UnaliWear – bringing dignity and discretion to medical alert wearables.
Over the coming weeks, we have been bringing you extracts from 7 trailblazer profiles from our Aging in place Report. Each profile includes a flagship product deep dive as well as interoperability, target market, channels to market, success factors, IP and funding.
We also take a forensic overview with success grid and TRL assessment. Here’s the lowdown on UnaliWear.
To read the full version of UnaliWear’s profile (and much more besides!) please click here.
Aside from its unique fall detection capabilities, the Kanega Watch features a patented, quick-swap battery system within the band of the watch – this means that you do not ever need to take the watch off to charge it, allowing constant proximity to the device, ready should you need to use it. The Kanega Watch connects to both cellular service (via Verizon) and WiFi, providing continuous and consistent coverage in the home and nationwide.
In addition to the above, the Kanega Watch is built with patented artificial intelligence capabilities that learns the wearer’s natural movements – so the watch gets smarter about what is actually a fall the longer the watch is worn. This is a dramatic innovation since the main reason many of the standard static pendant offerings get returned is because of too many false fall alerts. The Kanega Watch is already in market today, with wearers currently ranging from 30 to 100 years of age across the US, and with interest from 56 other countries for future licensing and expansion.
After CEO Jean Anne Booth sold her previous semiconductor startups to TI and Apple, she retired and began her second career as a divemaster on a scuba diving liveaboard boat.
Meanwhile her mother of 80 began to exhibit difficulties living independently yet refused to wear any of the emergency medical alert products that were currently on the market, due to the stigma surrounding them and the unattractive look of the devices. This caused Booth to look at the current market space and she saw that the industry was stagnant. She took the opportunity to create the Kanega Watch to meet the needs of her mother and so many other seniors worldwide. UnaliWear’s product and strong senior leadership team is supported by a strong investor network and a team of ace developers recruited from Booth’s prior successes.
“We have barely scratched the surface of our potential” – Jean Anne Booth, CEO
UnaliWear’s ambition is to become one of the top 5 providers of medical alert devices in the US within the next 5 years, alongside the company beginning to explore international expansion imminently. With a clear pathway to profitability via maintaining low return rates, paired with continued company growth, UnaliWear will greatly accelerate revenue created from their recurring monthly revenue model.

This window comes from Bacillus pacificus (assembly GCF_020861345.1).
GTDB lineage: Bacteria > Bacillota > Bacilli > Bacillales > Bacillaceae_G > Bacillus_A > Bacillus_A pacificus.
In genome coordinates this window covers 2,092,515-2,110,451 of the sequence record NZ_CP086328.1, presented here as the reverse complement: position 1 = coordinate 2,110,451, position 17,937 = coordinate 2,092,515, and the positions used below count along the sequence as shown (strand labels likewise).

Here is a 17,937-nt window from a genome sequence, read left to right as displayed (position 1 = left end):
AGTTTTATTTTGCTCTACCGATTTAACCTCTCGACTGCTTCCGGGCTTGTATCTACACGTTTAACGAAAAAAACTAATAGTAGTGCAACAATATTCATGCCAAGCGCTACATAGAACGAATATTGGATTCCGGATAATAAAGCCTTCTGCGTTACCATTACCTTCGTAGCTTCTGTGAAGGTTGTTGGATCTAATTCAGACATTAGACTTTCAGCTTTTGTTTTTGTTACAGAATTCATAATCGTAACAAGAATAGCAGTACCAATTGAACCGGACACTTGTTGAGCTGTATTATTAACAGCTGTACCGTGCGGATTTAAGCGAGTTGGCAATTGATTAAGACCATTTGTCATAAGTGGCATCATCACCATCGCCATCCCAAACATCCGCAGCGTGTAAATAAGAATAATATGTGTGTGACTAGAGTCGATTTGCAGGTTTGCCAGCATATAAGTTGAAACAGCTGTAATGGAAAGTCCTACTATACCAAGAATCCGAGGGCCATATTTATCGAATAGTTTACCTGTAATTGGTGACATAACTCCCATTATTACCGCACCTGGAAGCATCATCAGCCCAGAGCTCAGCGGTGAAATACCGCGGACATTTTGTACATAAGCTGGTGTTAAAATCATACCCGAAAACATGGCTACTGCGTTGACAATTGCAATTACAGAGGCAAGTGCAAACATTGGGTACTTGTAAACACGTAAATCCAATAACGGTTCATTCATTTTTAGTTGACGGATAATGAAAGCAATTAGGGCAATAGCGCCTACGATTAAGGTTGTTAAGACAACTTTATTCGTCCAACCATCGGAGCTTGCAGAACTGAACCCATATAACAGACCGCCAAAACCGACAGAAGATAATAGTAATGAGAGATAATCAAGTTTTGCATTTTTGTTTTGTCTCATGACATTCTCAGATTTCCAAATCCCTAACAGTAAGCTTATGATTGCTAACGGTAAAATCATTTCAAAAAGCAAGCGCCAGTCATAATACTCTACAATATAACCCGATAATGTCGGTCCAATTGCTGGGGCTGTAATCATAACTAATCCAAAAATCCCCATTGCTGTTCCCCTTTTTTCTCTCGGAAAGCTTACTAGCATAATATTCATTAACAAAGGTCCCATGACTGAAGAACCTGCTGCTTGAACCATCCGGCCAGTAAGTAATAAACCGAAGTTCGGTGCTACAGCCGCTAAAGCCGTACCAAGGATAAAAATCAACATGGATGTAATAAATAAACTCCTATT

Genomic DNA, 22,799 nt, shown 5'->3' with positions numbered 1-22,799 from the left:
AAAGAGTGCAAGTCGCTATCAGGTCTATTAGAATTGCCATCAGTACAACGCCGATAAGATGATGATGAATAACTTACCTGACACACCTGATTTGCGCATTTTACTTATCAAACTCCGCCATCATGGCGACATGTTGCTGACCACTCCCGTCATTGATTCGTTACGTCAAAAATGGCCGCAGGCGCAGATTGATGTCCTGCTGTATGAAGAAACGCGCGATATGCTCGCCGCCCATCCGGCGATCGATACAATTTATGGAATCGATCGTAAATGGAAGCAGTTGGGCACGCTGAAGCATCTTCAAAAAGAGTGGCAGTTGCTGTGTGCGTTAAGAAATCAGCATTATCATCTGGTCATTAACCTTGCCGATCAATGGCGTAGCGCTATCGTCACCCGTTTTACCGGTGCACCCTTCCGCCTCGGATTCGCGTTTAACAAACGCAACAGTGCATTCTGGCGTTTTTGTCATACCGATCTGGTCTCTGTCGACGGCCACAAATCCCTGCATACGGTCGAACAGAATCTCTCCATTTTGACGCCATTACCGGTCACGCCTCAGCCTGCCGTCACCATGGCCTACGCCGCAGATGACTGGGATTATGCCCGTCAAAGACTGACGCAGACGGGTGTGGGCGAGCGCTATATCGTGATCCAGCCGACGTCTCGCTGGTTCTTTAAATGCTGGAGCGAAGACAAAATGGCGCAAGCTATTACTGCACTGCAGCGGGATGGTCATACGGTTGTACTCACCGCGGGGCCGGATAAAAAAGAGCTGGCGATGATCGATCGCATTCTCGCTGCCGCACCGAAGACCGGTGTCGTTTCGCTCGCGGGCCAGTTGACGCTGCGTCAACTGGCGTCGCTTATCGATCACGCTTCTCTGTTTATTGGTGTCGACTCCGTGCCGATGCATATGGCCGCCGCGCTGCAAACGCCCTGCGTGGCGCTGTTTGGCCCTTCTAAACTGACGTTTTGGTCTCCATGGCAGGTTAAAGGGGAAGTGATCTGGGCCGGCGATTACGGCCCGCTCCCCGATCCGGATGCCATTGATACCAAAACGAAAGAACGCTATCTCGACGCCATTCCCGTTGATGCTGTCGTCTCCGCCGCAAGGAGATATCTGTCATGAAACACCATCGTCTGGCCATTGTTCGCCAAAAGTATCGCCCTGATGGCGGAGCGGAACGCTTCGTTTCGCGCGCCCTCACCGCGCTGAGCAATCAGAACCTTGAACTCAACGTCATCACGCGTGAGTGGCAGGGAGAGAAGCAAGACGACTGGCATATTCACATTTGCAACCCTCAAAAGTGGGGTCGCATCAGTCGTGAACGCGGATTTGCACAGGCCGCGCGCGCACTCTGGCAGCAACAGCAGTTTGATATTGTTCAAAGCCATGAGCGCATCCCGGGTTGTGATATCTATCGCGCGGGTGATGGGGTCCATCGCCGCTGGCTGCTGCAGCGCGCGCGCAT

Longevity Potential: The Kanega Watch, a dignified medical alert wearable
UnaliWear has developed the first all-in-one, voice-controlled device designed to keep wearers connected, independent, active and safe. The company’s core competitive advantages are really baked into the Kanega Watch, which was explicitly designed from the ground up to extend independence with dignity for the independent but vulnerable.
populations. The device is both voice and button activated as UnaliWear has acknowledged seniors are generally chronically dehydrated, meaning they lack a fully functioning galvanic skin response that powers touch, leading to many seniors struggling to use touch screen technology. The system is connected to medical alarm call centres that bypass emergency phone numbers altogether and directly dispatch emergency services to the individual in need. This streamlines the process of getting emergency help by providing the emergency services with the medical information about the person in need. This is especially helpful with seniors, as they generally have one or more comorbidities which may require specific treatment.
The Kanega Watch has a unique battery system that allows wearers 24-hour+ usage of the device, a critical feature, since seniors are most prone to falls at night when going to the bathroom (and when almost all other devices are not being worn). In addition, UnaliWear further committed to creating a smartwatch with senior accessibility in mind, a great example being that the Kanega Watch is designed with a highcontrast black-on-white display, catering to populations with macular degeneration, glaucoma or yellowing of vision.
UnaliWear has also designed the Kanega Watch to use Bluetooth connections, opening significant opportunities for the device to become a hub in the home that can remotely monitor its residents by, for example, collecting the biometric data of the wearer. Using the Bluetooth ability to integrate with other medical devices, such as hearing aids to enhance communication, is just one amazing future development idea UnaliWear aims to produce.
However, as a standalone device with its current monitoring features, the Kanega Watch is already meeting its goal of granting seniors more independence. Many home health agencies have been using the device with their clients to provide “stand-by” assistance in the hours when aid is not physically present, showing its ability to reduce care dependency in seniors.